BENGALURU: India should consider allowing domestic pension and insurance money into rent-yielding commercial real estate and infrastructure, Jones Lang LaSalle (JLL) president and CEO Colin Dyer said. This could provide a fillip to FDI in real estate, which is on course to more than double this year, the global head of US-based real estate services and investment management firm said.
Asia’s third largest economy is poised to list infrastructure investment trusts (InvITs) and real estate investment trusts (REITs) on the local bourses in a bid to attract more global capital and improve liquidity for the two sectors.
Some of the foreign pension and insurance assets managers have wondered why their domestic counterparts are restricted from buying into instruments that behave like mutual funds, but are inflation-indexed.
JLL chief said he could understand the reasons for not allowing domestic pension or insurance money until now. There was a certain lack of regulations which made these investments risky. But it’s probably time to revisit this along with all the new regulations, improving standards and professionalism, Dyer told media during a visit to the country last week.
“We welcome any move to change the government laws (to facilitate investments of Indian pension and insurance money). Typically, international pension funds and insurers invest about 5-10% of their total assets in income generating real estate portfolios,” he added.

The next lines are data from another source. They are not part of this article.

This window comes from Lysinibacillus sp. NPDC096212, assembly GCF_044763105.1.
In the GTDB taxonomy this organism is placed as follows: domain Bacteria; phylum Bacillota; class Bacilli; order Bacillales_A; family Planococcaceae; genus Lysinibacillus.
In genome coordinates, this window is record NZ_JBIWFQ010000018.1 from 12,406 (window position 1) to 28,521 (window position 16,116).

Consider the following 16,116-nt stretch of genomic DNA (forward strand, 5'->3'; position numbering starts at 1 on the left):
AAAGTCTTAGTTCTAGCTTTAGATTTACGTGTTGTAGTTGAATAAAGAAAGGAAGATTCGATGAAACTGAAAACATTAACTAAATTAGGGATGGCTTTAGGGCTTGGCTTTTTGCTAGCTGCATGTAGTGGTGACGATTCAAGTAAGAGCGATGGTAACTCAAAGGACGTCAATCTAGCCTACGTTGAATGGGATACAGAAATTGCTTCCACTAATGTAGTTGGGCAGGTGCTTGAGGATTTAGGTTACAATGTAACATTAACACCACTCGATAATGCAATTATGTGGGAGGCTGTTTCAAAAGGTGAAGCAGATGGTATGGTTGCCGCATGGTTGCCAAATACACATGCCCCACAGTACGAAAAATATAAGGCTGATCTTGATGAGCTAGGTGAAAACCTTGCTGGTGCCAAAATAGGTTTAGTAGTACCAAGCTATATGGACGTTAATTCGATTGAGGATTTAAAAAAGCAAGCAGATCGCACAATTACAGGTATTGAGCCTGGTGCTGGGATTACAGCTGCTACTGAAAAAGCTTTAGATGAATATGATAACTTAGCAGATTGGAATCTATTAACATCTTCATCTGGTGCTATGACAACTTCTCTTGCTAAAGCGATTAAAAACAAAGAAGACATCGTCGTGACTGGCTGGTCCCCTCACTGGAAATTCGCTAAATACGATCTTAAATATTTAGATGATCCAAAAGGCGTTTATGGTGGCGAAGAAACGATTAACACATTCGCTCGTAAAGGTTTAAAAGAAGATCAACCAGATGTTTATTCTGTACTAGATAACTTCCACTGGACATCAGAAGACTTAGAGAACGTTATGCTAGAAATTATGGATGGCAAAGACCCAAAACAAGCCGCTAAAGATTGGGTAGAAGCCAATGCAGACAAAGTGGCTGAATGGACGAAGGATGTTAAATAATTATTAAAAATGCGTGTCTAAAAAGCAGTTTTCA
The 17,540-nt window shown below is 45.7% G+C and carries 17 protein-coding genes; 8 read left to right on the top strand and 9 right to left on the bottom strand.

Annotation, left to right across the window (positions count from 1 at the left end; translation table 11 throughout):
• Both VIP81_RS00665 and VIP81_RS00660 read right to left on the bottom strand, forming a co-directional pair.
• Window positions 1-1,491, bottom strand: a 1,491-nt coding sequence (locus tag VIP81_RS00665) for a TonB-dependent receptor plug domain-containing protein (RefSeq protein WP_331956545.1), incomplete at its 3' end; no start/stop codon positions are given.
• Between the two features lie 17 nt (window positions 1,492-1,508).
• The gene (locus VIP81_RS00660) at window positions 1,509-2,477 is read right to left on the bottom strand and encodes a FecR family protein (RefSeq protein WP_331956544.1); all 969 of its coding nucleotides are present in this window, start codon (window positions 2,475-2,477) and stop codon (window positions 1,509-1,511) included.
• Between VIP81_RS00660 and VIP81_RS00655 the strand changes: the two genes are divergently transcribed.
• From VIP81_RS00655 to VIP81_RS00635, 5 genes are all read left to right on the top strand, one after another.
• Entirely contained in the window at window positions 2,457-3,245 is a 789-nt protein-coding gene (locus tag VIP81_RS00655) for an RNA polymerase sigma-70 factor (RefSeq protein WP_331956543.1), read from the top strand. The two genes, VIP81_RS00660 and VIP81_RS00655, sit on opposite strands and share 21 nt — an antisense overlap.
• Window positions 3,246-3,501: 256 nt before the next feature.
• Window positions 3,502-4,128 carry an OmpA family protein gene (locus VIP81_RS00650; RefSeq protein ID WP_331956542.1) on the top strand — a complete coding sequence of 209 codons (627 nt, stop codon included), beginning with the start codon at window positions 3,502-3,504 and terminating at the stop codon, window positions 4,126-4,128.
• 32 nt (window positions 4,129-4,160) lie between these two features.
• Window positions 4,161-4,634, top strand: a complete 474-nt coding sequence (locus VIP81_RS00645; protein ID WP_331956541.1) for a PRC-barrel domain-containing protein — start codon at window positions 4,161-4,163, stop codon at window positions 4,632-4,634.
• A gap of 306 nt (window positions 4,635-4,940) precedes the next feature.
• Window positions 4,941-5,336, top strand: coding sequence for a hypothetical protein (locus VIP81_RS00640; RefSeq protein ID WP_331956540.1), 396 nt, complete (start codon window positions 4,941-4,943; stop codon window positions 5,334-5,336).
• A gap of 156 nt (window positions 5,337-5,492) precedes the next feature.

Infrastructure Leasing and Financial Services (IL&FS) is in the final preparations to list some income generating assets as the country’s first InvIT to raise $750 million. Similarly, Blackstone Group, the most prolific foreign investor in rent-yielding space market, has been studying the possibility of listing an Indian REIT.
Indian government is seriously considering a move to relax rules permitting pension and insurance money to be invested in InvITs and REITs, sources familiar with the matter said recently.
FDI into Indian real estate stood at $3 billion last year but the number is expected to touch $7 billion this calendar since the overall investor confidence has improved due to the efforts undertaken by the Narendra Modi government, Dyer said.
This includes having a code for Goods and Services Tax (GST) finally; the government’s commitment to tackle corruption and the introduction of stringent laws such as the RERA (Real Estate Regulatory Act) Bill which will help operate the sector more professionally. Moreover, the quality of products built has improved over the years which is up to international standards, that adds to the attractiveness, he explained.
JLL remains optimistic about the tenanted office space sector which continues to generate stable yields for investors. “With the regulations being cleared out and India having a potential for listing REITs worth about $18 billion, we expect to significant attraction levels,” Dyer said. “We plan to bring our international funds to invest in Indian commercial real estate in the near future,” he said.
The residential real estate will remain slow for another three to four quarters at least due to the drop in sales velocity, after which an uptick is expected, he added.
Credits ET Realty